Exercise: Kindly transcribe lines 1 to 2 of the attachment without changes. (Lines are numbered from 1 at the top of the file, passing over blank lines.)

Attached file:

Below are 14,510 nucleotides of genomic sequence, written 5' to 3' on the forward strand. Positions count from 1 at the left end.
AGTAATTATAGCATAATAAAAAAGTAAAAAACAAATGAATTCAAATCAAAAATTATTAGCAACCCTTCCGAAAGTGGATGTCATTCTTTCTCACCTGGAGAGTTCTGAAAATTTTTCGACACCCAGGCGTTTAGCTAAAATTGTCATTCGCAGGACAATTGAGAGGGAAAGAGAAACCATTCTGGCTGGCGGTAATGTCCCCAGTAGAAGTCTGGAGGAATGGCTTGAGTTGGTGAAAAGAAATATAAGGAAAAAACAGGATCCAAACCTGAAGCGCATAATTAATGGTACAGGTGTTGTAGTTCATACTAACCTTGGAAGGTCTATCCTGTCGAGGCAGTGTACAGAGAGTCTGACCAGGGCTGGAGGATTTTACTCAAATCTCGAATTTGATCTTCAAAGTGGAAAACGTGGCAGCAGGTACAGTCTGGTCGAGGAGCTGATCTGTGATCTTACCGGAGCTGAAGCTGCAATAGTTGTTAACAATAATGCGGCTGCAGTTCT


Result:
Below are 14,510 nucleotides of genomic sequence, written 5' to 3' on the forward strand. Positions count from 1 at the left end.
AGTAATTATAGCATAATAAAAAAGTAAAAAACAAATGAATTCAAATCAAAAATTATTAGCAACCCTTCCGAAAGTGGATGTCATTCTTTCTCACCTGGAGAGTTCTGAAAATTTTTCGACACCCAGGCGTTTAGCTAAAATTGTCATTCGCAGGACAATTGAGAGGGAAAGAGAAACCATTCTGGCTGGCGGTAATGTCCCCAGTAGAAGTCTGGAGGAATGGCTTGAGTTGGTGAAAAGAAATATAAGGAAAAAACAGGATCCAAACCTGAAGCGCATAATTAATGGTACAGGTGTTGTAGTTCATACTAACCTTGGAAGGTCTATCCTGTCGAGGCAGTGTACAGAGAGTCTGACCAGGGCTGGAGGATTTTACTCAAATCTCGAATTTGATCTTCAAAGTGGAAAACGTGGCAGCAGGTACAGTCTGGTCGAGGAGCTGATCTGTGATCTTACCGGAGCTGAAGCTGCAATAGTTGTTAACAATAATGCGGCTGCAGTTCT